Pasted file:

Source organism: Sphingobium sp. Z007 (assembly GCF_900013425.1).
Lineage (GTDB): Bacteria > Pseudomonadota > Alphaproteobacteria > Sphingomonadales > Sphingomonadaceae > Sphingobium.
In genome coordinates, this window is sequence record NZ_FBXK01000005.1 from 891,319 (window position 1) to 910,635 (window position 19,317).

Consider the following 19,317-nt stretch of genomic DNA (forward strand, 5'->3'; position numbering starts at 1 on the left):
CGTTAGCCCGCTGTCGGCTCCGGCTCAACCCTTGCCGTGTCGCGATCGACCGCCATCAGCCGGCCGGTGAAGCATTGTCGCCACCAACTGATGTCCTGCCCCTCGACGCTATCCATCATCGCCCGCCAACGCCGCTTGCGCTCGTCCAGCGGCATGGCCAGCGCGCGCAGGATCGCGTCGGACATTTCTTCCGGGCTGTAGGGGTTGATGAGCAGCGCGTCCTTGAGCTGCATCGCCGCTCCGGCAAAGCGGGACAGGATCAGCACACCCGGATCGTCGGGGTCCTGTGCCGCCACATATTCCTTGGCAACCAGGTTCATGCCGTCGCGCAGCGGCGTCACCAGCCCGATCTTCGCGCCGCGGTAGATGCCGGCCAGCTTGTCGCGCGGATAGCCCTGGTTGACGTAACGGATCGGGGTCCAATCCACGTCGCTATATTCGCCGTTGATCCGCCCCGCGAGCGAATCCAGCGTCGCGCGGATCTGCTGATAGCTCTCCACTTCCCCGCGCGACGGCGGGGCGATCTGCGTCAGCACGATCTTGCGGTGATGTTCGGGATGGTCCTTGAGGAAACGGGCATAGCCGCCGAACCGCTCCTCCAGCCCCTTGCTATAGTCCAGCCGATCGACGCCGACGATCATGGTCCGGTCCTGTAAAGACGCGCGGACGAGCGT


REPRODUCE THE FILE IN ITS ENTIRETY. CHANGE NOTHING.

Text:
Source organism: Sphingobium sp. Z007 (assembly GCF_900013425.1).
Lineage (GTDB): Bacteria > Pseudomonadota > Alphaproteobacteria > Sphingomonadales > Sphingomonadaceae > Sphingobium.
In genome coordinates, this window is sequence record NZ_FBXK01000005.1 from 891,319 (window position 1) to 910,635 (window position 19,317).

Consider the following 19,317-nt stretch of genomic DNA (forward strand, 5'->3'; position numbering starts at 1 on the left):
CGTTAGCCCGCTGTCGGCTCCGGCTCAACCCTTGCCGTGTCGCGATCGACCGCCATCAGCCGGCCGGTGAAGCATTGTCGCCACCAACTGATGTCCTGCCCCTCGACGCTATCCATCATCGCCCGCCAACGCCGCTTGCGCTCGTCCAGCGGCATGGCCAGCGCGCGCAGGATCGCGTCGGACATTTCTTCCGGGCTGTAGGGGTTGATGAGCAGCGCGTCCTTGAGCTGCATCGCCGCTCCGGCAAAGCGGGACAGGATCAGCACACCCGGATCGTCGGGGTCCTGTGCCGCCACATATTCCTTGGCAACCAGGTTCATGCCGTCGCGCAGCGGCGTCACCAGCCCGATCTTCGCGCCGCGGTAGATGCCGGCCAGCTTGTCGCGCGGATAGCCCTGGTTGACGTAACGGATCGGGGTCCAATCCACGTCGCTATATTCGCCGTTGATCCGCCCCGCGAGCGAATCCAGCGTCGCGCGGATCTGCTGATAGCTCTCCACTTCCCCGCGCGACGGCGGGGCGATCTGCGTCAGCACGATCTTGCGGTGATGTTCGGGATGGTCCTTGAGGAAACGGGCATAGCCGCCGAACCGCTCCTCCAGCCCCTTGCTATAGTCCAGCCGATCGACGCCGACGATCATGGTCCGGTCCTGTAAAGACGCGCGGACGAGCGT